Drugs A - Z

Lapatinib Oral tablet

It targets specific enzymes within cancer cells and stops the cancer cells from growing

Generic Name: lapatinib

Brand Names: Tykerb

There is an FDA Alert for this drug. Click here to view it.

  • Potentially severe or fatal hepatotoxicity observed. Causality of the deaths uncertain. (See Hepatic Toxicity under Cautions.)

What is this medicine?

LAPATINIB (la PA ti nib) is a chemotherapy drug. It targets specific enzymes within cancer cells and stops the cancer cells from growing. This medicine is used to treat some advanced breast cancers. It is often used along with other cancer treatments.

What should I tell my health care provider before I take this medicine?

They need to know if you have any of these conditions:
  • heart disease
  • heart rhythm problems (irregular heartbeat)
  • high blood pressure
  • history of low levels of potassium or magnesium
  • liver disease
  • an unusual reaction to lapatinib, other medicines, foods, dyes, or preservatives
  • pregnant or trying to get pregnant
  • breast-feeding

How should I use this medicine?

Take this medicine by mouth with a glass of water. Take this medicine on an empty stomach, at least 1 hour before or after a meal. Do not take with food. Follow the directions on the prescription label. Do not take your medicine more often than directed. Do not stop taking except on your doctor's advice.

Talk to your pediatrician regarding the use of this medicine in children. Special care may be needed. This medicine is not approved for use in children.

What if I miss a dose?

If you miss a dose, take it as soon as you can. If it is almost time for your next dose, take only that dose. Do not take double or extra doses.

What may interact with this medicine?

Do not take this medicine with any of the following:
  • grapefruit or grapefruit juice

This medicine may also interact with the following medications:

  • antiviral medicines for HIV or AIDS
  • cisapride
  • clarithromycin
  • cyclosporine
  • daunorubicin
  • dexamethasone
  • diltiazem
  • doxorubicin
  • erythromycin
  • medicines for depression, anxiety or psychotic disturbances
  • medicines for fungal infections itraconazole, ketoconazole
  • medicines for irregular heart beat
  • medicines for seizures like carbamazepine, phenobarbital, phenytoin
  • rifabutin, rifampin, rifapentine
  • St. John's Wort or other herbal supplements
  • stomach acid blockers like cimetidine, famotidine, ranitidine, or omeprazole
  • telithromycin
  • verapamil

What should I watch for while using this medicine?

Visit your doctor for checks on your progress. You will need to have regular blood tests while on this medicine.

Report any new symptoms promptly. Let your doctor know if you have any change in bowel patterns, nausea, loss of appetite, or vomiting, as these side effects may cause dehydration. If you have shortness of breath, contact your doctor. Possible serious side effects include heart or lung problems.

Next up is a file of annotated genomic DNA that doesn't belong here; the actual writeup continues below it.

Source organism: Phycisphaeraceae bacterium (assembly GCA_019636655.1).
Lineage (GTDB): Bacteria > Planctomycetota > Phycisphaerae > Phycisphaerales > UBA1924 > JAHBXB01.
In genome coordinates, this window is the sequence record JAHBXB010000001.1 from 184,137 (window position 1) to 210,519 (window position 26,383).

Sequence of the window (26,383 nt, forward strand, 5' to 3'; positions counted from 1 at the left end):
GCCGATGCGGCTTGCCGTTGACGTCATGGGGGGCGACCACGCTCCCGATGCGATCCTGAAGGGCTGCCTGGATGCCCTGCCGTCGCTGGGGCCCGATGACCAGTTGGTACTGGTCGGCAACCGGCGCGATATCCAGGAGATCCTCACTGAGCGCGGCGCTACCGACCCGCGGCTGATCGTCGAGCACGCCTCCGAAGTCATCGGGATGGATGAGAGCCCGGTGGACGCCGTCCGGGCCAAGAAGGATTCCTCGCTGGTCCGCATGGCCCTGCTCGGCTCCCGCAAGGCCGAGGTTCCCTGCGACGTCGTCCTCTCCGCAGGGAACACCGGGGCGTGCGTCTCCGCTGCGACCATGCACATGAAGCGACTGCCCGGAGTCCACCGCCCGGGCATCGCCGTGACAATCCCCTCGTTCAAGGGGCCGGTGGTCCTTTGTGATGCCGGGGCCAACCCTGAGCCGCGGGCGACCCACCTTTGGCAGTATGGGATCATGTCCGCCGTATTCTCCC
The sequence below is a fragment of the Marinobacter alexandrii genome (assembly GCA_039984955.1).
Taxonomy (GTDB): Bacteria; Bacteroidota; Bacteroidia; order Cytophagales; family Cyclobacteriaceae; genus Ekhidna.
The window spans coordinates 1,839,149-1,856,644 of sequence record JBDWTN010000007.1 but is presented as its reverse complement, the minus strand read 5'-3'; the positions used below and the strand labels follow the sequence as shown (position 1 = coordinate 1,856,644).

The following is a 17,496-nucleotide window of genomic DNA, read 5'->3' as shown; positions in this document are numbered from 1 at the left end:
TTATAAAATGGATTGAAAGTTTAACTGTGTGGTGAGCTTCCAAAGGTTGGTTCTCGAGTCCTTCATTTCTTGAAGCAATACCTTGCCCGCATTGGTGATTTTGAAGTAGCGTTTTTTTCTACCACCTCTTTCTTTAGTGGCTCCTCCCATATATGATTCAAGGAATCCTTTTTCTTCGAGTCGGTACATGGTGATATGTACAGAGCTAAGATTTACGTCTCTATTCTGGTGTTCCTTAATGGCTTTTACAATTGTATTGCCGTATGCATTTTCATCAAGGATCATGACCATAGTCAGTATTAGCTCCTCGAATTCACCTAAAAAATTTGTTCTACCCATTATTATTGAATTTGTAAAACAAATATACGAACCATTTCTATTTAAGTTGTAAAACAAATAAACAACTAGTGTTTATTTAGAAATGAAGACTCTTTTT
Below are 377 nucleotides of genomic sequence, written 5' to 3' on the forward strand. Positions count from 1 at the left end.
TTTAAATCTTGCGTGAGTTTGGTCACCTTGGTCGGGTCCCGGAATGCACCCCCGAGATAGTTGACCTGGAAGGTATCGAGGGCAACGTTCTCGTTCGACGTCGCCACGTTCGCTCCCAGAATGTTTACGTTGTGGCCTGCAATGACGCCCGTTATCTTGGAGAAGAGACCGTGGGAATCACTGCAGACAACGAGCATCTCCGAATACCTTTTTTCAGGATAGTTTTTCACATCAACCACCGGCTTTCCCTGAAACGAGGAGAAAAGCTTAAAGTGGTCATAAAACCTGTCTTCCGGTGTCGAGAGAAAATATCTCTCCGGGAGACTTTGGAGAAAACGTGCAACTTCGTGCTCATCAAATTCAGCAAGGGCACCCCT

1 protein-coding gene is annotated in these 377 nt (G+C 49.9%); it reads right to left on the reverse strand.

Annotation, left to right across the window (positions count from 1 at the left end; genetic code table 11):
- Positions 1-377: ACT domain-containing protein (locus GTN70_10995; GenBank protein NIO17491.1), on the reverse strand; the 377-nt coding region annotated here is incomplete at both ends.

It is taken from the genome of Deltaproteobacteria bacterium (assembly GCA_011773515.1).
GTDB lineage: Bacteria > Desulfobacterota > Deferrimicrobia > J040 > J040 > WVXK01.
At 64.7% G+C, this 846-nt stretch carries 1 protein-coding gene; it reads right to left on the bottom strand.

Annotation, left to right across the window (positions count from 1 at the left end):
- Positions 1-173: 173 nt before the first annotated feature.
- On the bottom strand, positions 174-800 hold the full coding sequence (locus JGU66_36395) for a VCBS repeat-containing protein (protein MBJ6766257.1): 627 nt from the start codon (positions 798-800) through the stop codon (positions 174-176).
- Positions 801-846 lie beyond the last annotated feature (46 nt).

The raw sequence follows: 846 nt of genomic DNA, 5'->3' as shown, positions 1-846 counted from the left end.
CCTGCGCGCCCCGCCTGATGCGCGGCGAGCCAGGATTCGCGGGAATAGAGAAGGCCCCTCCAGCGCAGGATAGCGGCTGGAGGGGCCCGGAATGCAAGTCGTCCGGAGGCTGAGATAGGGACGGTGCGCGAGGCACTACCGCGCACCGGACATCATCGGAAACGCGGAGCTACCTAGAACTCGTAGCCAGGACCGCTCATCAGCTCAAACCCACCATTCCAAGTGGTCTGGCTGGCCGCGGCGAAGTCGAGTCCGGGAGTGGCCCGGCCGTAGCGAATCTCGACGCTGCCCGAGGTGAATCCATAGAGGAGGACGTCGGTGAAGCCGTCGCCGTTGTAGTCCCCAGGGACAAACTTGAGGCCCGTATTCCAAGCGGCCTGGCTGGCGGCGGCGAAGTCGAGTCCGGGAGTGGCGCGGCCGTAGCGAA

Do not become pregnant while taking this medicine. Women should inform their doctor if they wish to become pregnant or think they might be pregnant. There is a potential for serious side effects to an unborn child. Talk to your health care professional or pharmacist for more information. Do not breast-feed an infant while taking this medicine.

What side effects may I notice from receiving this medicine?

Side effects that you should report to your doctor or health care professional as soon as possible:
  • allergic reactions like skin rash, itching or hives, swelling of the face, lips, or tongue
  • breathing problems
  • chest pain
  • cough that does not go away
  • dizziness
  • feeling faint or lightheaded, falls
  • fever or chills, sore throat
  • palpitations
  • severe or persistent diarrhea
  • swelling of feet, legs
  • unusual bleeding, bruising
  • vomiting
  • yellowing of the eyes or skin

Side effects that usually do not require medical attention (report to your doctor or health care professional if they continue or are bothersome):

  • decreased appetite
  • diarrhea
  • dry skin
  • heartburn
  • mouth sores
  • nausea
  • red, numb, swollen, or painful hands or feet
  • stomach upset
  • tired

Last Updated: June 25, 2013
Licensed from
The Healthline Site, its content, such as text, graphics, images, search results, HealthMaps, Trust Marks, and other material contained on the Healthline Site ("Content"), its services, and any information or material posted on the Healthline Site by third parties are provided for informational purposes only. None of the foregoing is a substitute for professional medical advice, examination, diagnosis, or treatment. Always seek the advice of a physician or other qualified healthcare provider with any questions you may have regarding a medical condition. Never disregard professional medical advice or delay in seeking it because of something you have read on the Healthline Site. If you think you may have a medical emergency, call your doctor or 911 immediately. Please read the Terms of Service for more information regarding use of the Healthline Site.